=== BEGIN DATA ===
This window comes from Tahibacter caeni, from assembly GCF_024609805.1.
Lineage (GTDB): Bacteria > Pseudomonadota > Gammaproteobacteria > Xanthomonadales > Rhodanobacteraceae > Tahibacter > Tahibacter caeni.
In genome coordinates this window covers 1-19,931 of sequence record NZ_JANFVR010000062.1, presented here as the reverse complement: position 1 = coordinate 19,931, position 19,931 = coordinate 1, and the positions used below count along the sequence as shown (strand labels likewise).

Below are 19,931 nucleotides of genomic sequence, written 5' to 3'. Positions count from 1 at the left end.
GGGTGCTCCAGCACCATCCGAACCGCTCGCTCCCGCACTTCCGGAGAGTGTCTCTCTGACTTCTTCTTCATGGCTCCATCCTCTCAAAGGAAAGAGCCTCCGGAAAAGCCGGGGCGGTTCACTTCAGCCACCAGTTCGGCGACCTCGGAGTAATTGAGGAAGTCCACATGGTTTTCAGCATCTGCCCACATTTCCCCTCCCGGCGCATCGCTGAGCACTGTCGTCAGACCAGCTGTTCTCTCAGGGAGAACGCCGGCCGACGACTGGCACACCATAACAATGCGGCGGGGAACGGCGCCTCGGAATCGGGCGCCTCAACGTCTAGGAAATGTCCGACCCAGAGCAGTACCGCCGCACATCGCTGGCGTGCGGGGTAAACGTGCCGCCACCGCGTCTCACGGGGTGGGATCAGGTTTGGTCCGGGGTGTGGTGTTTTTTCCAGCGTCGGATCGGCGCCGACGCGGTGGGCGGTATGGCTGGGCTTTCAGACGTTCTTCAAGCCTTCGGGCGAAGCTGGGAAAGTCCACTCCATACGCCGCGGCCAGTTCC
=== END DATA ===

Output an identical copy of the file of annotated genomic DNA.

This window comes from Tahibacter caeni, from assembly GCF_024609805.1.
Lineage (GTDB): Bacteria > Pseudomonadota > Gammaproteobacteria > Xanthomonadales > Rhodanobacteraceae > Tahibacter > Tahibacter caeni.
In genome coordinates this window covers 1-19,931 of sequence record NZ_JANFVR010000062.1, presented here as the reverse complement: position 1 = coordinate 19,931, position 19,931 = coordinate 1, and the positions used below count along the sequence as shown (strand labels likewise).

Below are 19,931 nucleotides of genomic sequence, written 5' to 3'. Positions count from 1 at the left end.
GGGTGCTCCAGCACCATCCGAACCGCTCGCTCCCGCACTTCCGGAGAGTGTCTCTCTGACTTCTTCTTCATGGCTCCATCCTCTCAAAGGAAAGAGCCTCCGGAAAAGCCGGGGCGGTTCACTTCAGCCACCAGTTCGGCGACCTCGGAGTAATTGAGGAAGTCCACATGGTTTTCAGCATCTGCCCACATTTCCCCTCCCGGCGCATCGCTGAGCACTGTCGTCAGACCAGCTGTTCTCTCAGGGAGAACGCCGGCCGACGACTGGCACACCATAACAATGCGGCGGGGAACGGCGCCTCGGAATCGGGCGCCTCAACGTCTAGGAAATGTCCGACCCAGAGCAGTACCGCCGCACATCGCTGGCGTGCGGGGTAAACGTGCCGCCACCGCGTCTCACGGGGTGGGATCAGGTTTGGTCCGGGGTGTGGTGTTTTTTCCAGCGTCGGATCGGCGCCGACGCGGTGGGCGGTATGGCTGGGCTTTCAGACGTTCTTCAAGCCTTCGGGCGAAGCTGGGAAAGTCCACTCCATACGCCGCGGCCAGTTCC